> >>> to a suitable starting IOVA. The real length at this point is stashed in
> >>> sg_dma_len(s), and will be copied back into s->length in __finalise_sg(), 
> >>> so
> >>> both will hold the same true length once we return to the caller.
> >>>
> >>> Yes, it does mean that if you have a list where the segment lengths are 
> >>> page
> >>> aligned but not monotonically decreasing, e.g. {64k, 16k, 64k}, then 
> >>> you'll
> >>> still end up with a gap between the second and third segments, but that's
> >>> fine because the DMA API offers no guarantees about what the resulting DMA
> >>> addresses will be (consider the no-IOMMU case where they would each just 
> >>> be
> >>> "mapped" to their physical address). If that breaks v4l, then it's 
> >>> probably
> >>> v4l's DMA API use that needs looking at (again).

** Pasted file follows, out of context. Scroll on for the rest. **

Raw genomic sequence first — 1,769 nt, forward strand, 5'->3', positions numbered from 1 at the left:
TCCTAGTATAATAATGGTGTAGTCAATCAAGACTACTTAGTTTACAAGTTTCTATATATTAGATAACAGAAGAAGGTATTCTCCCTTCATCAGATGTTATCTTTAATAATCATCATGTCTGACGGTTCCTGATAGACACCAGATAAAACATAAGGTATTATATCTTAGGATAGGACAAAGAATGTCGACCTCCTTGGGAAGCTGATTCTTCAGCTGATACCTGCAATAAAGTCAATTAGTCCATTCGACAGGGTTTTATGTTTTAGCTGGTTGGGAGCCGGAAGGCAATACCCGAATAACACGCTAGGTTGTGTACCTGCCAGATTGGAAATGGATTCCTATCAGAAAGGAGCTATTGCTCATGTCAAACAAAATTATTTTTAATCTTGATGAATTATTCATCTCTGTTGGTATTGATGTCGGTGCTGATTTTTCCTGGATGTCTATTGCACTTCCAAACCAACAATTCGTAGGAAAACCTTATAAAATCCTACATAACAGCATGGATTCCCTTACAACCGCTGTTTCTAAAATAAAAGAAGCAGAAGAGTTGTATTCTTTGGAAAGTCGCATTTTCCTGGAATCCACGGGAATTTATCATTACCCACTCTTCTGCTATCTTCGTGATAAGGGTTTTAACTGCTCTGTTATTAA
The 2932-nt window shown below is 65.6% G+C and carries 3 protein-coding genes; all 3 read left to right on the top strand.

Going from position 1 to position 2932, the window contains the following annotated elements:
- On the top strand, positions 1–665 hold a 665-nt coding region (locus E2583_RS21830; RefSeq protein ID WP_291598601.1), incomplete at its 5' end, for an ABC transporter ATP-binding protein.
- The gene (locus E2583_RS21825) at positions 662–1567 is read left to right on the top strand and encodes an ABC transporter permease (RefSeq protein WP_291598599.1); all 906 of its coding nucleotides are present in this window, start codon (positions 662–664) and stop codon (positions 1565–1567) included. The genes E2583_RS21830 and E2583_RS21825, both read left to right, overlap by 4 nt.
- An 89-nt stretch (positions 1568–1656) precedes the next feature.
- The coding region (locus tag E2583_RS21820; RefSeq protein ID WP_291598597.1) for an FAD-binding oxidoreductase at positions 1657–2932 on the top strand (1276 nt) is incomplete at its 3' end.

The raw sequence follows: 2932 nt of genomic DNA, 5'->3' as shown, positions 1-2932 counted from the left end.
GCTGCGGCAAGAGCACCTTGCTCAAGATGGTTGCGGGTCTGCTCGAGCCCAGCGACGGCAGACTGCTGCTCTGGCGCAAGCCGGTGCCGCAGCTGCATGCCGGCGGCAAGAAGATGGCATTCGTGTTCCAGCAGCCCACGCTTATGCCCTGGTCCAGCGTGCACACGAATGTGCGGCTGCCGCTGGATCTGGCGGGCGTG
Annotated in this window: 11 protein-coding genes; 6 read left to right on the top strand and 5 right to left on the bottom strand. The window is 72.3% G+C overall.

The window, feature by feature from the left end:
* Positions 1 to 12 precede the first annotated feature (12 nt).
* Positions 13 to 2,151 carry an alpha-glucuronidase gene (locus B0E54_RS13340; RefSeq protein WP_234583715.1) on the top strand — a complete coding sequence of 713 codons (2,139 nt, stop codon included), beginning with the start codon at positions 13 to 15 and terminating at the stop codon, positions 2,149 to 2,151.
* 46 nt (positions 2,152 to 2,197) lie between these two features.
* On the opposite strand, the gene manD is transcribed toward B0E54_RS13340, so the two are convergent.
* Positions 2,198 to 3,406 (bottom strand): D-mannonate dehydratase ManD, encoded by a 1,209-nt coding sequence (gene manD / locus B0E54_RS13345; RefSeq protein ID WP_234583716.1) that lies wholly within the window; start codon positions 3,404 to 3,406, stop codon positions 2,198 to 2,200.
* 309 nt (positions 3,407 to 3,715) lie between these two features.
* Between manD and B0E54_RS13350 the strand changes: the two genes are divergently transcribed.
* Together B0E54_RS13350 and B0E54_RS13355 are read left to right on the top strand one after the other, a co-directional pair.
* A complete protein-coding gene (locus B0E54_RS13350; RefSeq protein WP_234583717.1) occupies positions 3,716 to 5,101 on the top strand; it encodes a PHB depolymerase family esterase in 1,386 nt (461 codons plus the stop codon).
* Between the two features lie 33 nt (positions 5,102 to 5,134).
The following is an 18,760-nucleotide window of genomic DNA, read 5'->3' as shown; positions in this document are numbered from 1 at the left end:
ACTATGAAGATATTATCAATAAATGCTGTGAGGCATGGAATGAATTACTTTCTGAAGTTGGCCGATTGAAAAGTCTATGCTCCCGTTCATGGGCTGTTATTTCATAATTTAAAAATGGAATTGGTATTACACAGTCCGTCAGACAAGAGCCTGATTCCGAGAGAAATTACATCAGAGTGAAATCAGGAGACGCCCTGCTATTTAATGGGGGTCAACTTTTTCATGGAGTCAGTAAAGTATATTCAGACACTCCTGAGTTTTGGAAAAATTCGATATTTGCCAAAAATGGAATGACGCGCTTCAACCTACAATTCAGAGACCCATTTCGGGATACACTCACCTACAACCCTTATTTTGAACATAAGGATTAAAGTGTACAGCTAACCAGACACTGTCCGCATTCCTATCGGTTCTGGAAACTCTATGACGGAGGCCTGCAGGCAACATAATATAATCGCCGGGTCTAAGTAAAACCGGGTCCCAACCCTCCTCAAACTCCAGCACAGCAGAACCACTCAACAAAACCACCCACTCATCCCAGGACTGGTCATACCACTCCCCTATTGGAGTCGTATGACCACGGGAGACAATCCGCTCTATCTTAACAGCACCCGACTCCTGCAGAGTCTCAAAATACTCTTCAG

> >>
> >>
> >> Hmm, I thought the DMA API maps a (possibly) non-contiguous set of
> >> memory pages into a contiguous block in device memory address space.
> >> This would allow passing a dma mapped buffer to device dma using just
> >> a device address and length.
> >
> >
> > Not at all. The streaming DMA API (dma_map_* and friends) has two 
> > responsibilities: performing any necessary cache maintenance to ensure the 
> > device will correctly see data from the CPU, and the CPU will correctly see 
> > data from the device; and working out an address for that buffer from the 
> > device's point of view to actually hand off to the hardware (which is 
> > perfectly well allowed to fail).

Agreed. The dma_map_*() API is not guaranteed to return a single
contiguous part of virtual address space for any given SG list.
However it was understood to be able to map buffers contiguously
mappable by the CPU into a single segment and users,
videobuf2-dma-contig in particular, relied on this.

> >
> > Consider SWIOTLB's implementation - segments which already lie at physical 
> > addresses within the device's DMA mask just get passed through, while those 
> > that lie outside it get mapped into the bounce buffer, but still as